‘Test and Stay’: What Parents Need to Know About the CDC’s New School Policy
On Friday December 17th, the CDC unveiled new testing guidance for unvaccinated students in schools. Here's what to know.
New guidance released last week by the Centers for Disease Control and Prevention (CDC) says that unvaccinated students who are exposed to COVID-19 can stay in school if they test negative. Exposed students will need to get COVID-19 tested twice in the week following their exposure, and both tests have to come back negative for the child to be able to stay in school. This means that students who are exposed to COVID-19 don’t need to be immediately quarantined or sent home from school.
This is a major change to school guidance. Previously, the CDC endorsed that unvaccinated kids who were exposed to COVID-19 had to quarantine at home for two weeks before being able to return to the physical classroom. The burden of quarantining at home fell squarely on the shoulders of working parents who had to figure out child care options and balance working from home with a potentially sick kid.
So what changed? Why did the CDC change course after resisting a ‘test-and-stay’ policy for so long? Here’s what to know about new research re: ‘test and stay,’ and what it means for you.
Why Did The CDC Choose a ‘Test-and-Stay’ Policy for Unvaccinated Students?
Two studies — one from California and the other from Illinois — investigated the ‘test-and-stay’ method in a county from each state, and their results were good news for parents who want their kids to maximize their hours in the classroom.
In the Los Angeles County study, students from 432 schools who were exposed to COVID-19 and were unvaccinated lost zero school days, and the schools themselves didn’t see an increase in virus rates using the test-and-stay method; in 1,635 schools in the area where students quarantined after COVID-19 exposure, they lost nearly 93,000 school days collectively in just over a month.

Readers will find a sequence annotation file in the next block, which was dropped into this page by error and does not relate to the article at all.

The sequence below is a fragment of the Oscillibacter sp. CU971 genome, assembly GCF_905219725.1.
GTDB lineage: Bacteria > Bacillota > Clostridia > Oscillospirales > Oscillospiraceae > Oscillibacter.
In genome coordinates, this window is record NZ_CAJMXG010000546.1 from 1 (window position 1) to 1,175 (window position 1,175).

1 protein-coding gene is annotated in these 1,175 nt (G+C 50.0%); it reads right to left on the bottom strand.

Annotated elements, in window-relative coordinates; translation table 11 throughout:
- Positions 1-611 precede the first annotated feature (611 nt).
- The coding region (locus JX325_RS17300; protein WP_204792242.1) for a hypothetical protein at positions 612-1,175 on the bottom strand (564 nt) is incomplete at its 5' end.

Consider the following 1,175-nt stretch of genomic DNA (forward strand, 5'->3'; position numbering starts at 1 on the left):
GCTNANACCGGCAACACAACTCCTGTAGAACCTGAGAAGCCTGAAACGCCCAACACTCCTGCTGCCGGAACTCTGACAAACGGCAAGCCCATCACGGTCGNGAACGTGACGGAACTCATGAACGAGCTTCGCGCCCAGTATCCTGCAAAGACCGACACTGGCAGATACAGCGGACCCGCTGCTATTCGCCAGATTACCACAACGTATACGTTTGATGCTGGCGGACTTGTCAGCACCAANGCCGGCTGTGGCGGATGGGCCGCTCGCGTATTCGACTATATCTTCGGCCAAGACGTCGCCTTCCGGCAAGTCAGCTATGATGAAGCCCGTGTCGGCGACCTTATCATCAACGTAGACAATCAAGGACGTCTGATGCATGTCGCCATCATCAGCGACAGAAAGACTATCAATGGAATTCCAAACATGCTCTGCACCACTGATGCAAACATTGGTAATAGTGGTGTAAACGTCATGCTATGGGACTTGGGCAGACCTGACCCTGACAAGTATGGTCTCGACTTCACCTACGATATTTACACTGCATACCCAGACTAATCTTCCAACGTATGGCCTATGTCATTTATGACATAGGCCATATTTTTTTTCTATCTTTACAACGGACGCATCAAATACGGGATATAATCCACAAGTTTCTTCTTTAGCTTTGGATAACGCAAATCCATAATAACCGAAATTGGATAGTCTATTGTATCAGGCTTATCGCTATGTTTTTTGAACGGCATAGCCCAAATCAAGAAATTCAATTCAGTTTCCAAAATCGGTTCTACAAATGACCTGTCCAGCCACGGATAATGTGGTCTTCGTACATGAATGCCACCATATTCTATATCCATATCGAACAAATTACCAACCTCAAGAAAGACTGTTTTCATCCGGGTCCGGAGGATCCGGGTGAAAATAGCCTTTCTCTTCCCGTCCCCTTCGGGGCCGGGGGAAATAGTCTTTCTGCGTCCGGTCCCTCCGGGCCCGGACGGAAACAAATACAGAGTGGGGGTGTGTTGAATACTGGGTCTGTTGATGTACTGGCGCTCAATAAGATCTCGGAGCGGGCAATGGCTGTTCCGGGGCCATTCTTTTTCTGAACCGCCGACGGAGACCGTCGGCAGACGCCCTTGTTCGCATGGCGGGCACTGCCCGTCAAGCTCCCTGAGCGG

In Illinois, Lake County specifically, the results were similar. Unvaccinated students exposed to COVID-19 didn’t seem to transmit the virus to others, and more than 8,000 school days were saved by the test-and-stay program.
In the studies, per CDC director Dr. Rochelle Walensky, “masks were worn consistently and correctly. Close contacts of a positive case were monitored for symptoms and stayed home if they became ill.”
However, there is some concern about the research because it was done well before the rise of Omicron, the COVID-19 variant that has caused rates to skyrocket in the United States and now is the source of 73 percent of new cases of COVID-19 in the country. Omicron is highly transmissible, and though early research suggests it may be less likely to cause severe disease than previous variants of the coronavirus, the research is just that — early.
Of note, the test-and-stay guidance is for unvaccinated students only. Currently, students who are fully vaccinated “do not need to participate in screening testing and do not need to quarantine if they do not have any symptoms,” per the CDC.
What Does ‘Test-and-Stay’ Mean For Parents?
For parents of unvaccinated kids, such as those who are under five, who attend schools that adopt the test-and-stay policy, they will have to deal with fewer disruptions to their child’s education. And right now, that seems to be the best thing for kids, experts say.
“It’s clear that the best place for children is in-school learning, and if it can be done safely for a child who may have been exposed to COVID, then we need to do that,” Dr. Richard Besser, president of the Robert Wood Johnson Foundation, and a former acting CDC director, told NBC News.